Why COVID-19 Is Causing You to Eat Your Feelings

Anna Amelianchik

In the past few weeks, as the world has been struggling to curtail the coronavirus pandemic, social distancing requirements and the fear and anxiety brought on by the disease has changed our relationship with food. Shortly after Governor Cuomo issued a stay-at-home order for New York State, New Yorkers crowded grocery stores to stock up on pantry items like beans and pasta, swapped takeout for home-cooked meals, and went on baking frenzies worthy of their own Netflix show. In addition, stress and anxiety induced changes in our eating habits, leading some people to overeat and others to decrease their food intake. If you have recently found yourself snacking more than usual and gorging on calorie-dense foods, you are not alone.

Francois, the sourdough starter. (Photo courtesy of Polina Freitas Instagram: @ilisiel)

High-intensity, acute emotional states that promote the fight-or-flight response (e.g. extreme fear) suppress appetite and food intake. This neat evolutional perk ensured the survival of our species. However, in the case of moderate stress, about 40% of people actually respond by increasing their food intake. This behavior, often referred to as “emotional eating,” also causes some of us to reach for energy-dense and highly palatable foods, such as chocolate, sweet and savory pastries, pizza, burgers, French fries, and sausages. Emotional eating is understood to be a coping strategy that provides short-term relief from stress and negative emotions. However, a temporary improvement in mood can be followed by other negative emotions, such as feelings of guilt. In addition, emotional eating can lead to weight gain. If you identify as an emotional eater, there might be several reasons why you respond to stress by increasing the consumption of sugary and fatty foods: 

Serial dieting. Our bodies are unable to distinguish between self-imposed food restriction and real food shortages. Therefore, the body responds to dieting the same way it would respond to starvation: by slowing down the metabolic rate and increasing hunger and appetite. This often causes dieters to abandon their restrictions, particularly under stress. Therefore, dieting is considered to be a risk factor for the development of emotional eating.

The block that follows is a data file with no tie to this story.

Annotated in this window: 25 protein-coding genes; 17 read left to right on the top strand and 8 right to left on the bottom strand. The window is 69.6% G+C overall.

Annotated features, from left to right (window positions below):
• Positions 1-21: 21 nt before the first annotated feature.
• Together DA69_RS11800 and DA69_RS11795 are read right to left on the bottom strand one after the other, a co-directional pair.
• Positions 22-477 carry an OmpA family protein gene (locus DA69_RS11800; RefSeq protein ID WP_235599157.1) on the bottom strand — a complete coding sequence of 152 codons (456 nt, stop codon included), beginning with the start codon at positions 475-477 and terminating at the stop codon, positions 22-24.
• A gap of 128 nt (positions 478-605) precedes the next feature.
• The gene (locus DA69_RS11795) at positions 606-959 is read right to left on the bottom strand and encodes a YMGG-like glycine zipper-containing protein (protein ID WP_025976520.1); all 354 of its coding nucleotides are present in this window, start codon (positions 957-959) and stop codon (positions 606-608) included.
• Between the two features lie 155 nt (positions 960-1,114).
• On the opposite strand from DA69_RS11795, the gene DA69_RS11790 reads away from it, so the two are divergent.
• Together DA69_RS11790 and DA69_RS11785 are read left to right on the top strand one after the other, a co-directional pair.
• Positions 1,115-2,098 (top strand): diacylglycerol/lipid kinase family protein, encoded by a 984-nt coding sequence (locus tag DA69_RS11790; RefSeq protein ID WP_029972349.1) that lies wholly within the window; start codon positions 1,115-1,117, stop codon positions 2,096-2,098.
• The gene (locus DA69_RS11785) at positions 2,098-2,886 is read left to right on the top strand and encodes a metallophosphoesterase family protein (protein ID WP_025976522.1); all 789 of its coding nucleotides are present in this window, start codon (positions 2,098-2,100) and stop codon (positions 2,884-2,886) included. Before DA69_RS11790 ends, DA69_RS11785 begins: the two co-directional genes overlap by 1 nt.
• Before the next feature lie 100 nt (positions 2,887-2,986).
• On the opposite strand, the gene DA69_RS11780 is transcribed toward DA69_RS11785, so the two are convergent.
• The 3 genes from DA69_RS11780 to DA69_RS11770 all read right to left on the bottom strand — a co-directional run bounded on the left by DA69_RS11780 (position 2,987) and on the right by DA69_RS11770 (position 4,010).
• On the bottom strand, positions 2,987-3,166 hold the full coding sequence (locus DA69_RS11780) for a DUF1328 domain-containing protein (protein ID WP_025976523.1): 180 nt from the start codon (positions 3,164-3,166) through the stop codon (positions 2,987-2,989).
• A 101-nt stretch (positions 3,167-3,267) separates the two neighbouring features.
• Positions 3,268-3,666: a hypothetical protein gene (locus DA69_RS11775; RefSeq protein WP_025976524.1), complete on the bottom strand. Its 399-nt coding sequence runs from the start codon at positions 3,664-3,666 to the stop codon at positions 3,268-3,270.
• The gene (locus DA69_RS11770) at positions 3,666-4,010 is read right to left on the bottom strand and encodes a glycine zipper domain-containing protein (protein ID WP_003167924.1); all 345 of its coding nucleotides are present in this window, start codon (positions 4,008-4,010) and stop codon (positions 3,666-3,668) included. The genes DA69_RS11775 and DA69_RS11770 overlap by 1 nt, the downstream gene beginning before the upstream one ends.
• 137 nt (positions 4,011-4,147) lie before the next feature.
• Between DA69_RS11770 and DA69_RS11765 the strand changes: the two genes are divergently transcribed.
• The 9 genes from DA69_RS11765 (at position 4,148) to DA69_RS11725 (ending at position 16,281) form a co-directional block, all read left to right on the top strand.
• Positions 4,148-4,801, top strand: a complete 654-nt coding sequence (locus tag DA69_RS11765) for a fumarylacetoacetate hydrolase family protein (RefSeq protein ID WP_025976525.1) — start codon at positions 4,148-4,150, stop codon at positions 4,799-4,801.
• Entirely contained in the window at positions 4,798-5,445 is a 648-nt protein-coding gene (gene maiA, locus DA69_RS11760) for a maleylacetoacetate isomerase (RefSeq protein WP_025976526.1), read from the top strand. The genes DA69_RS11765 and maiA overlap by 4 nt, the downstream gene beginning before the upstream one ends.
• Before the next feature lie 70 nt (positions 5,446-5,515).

Poor interoceptive awareness. Some people are prone to confusing stress-related physiological responses with hunger—a phenomenon known as poor interoceptive awareness. This can be the result of inadequate emotion regulation strategies (e.g. suppression of emotions or avoidance of stress by distraction) and can lead to emotional eating. Interestingly, poor interoceptive awareness can develop as a result of damaging parental practices, such as neglectful, overly protective, manipulative, or hostile behaviors. 

Inadequate sleep. While not everyone changes their eating behaviors in stressful situations, almost everyone will attest to the fact that stress can interfere with sleep. In turn, poor sleep can lead to emotional eating by interfering with neurobiological, behavioral, and cognitive processes that regulate emotional responses. Moreover, emotional eating can lead to increased weight gain in short sleepers, i.e. people who habitually sleep less six hours a night, compared to long sleepers.